By H. Russell Smith
Another world, another time All too familiar to none Except those, like me, Who found a box on a bottom shelf In an empty, dusty, antique shop Resting along Main Street, Heaving for breath in a wheezing, unremarkable town Just like a thousand others Scattered along old state highways. Back then, I drove to find myself Accompanied by the stars, AM radio fading along the tree line. I was alone. Always alone. The young go searching for each other And find themselves in cars, alone. Wishing, praying for it to be different, Counting orange cones and mile markers. Searching. Night. The catharsis of enveloping darkness. I drive now mostly for necessity, often for work. Occasionally to remind myself for what I still seek: to feel alive. Still alone. Sun falling from the sky In drippy streaks and fuzzy glare Gentle crackling of the radio Mind on autopilot Thinking of a desolate, familiar floor Covered in the contents of a battered cardboard container. I did my best to recognize them. I couldn't. Not now, not then. Maybe once, but never again. The lighting is too dim. That is how memories fade away Into different exits on unknown Interstates Blinkers. Right-hand lane. Exit. Slip away into the night. Alone. Still searching.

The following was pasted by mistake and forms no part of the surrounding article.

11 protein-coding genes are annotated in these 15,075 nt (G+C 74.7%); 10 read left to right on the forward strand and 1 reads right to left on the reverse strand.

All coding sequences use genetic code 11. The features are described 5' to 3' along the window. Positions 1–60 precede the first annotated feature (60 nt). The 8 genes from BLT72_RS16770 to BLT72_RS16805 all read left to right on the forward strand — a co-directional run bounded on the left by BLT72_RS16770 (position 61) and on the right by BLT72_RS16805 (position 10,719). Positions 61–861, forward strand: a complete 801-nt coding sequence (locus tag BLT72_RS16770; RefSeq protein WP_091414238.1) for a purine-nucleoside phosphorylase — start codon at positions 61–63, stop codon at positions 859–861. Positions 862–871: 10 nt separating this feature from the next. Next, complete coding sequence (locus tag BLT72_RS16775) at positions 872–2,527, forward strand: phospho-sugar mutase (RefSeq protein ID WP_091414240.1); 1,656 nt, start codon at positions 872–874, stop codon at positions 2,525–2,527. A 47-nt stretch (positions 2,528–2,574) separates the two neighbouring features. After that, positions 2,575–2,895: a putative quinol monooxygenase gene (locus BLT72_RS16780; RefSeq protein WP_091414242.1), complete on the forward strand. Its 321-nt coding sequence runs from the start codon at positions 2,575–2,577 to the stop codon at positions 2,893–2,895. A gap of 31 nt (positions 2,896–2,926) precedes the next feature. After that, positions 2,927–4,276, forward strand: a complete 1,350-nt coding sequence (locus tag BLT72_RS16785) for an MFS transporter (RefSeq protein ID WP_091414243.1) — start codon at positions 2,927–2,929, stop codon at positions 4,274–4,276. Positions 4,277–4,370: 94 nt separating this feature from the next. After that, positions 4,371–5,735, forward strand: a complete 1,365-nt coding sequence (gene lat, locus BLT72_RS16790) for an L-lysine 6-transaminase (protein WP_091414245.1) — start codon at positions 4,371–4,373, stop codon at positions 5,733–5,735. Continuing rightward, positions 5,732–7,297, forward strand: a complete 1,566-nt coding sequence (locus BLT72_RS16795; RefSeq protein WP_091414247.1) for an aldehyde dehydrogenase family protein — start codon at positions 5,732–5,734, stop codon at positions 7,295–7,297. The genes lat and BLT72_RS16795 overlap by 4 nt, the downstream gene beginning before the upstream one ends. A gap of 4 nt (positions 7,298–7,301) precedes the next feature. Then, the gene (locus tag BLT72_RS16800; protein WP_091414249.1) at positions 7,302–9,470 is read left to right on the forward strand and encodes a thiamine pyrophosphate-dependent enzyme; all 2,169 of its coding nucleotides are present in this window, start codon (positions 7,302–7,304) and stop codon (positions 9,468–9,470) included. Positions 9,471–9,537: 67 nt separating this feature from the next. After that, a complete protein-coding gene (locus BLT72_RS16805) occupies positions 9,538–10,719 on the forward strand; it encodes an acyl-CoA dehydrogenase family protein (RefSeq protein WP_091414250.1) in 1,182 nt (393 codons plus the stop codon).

Listening to Crickets
Where the lights are, You'll never find me I've switched off the power To soak up the silent dark. Cricket sings: All alone, all along! Let breezes rattle and creak Loosely fixed shutters We chirp They chant and drone Into the night, last night Tomorrow's eve Finds a lamp filled with oil We offer a single, flickering flame To those who cannot weather The still, humid hours Carry our voices To the sad summer people And their dogs, barking, weary of slumber La, la, la, and other useless phrases To you, Sister Moon We bow our heads upon bended knee Bless us with your silver and shadow We know your radiant glory!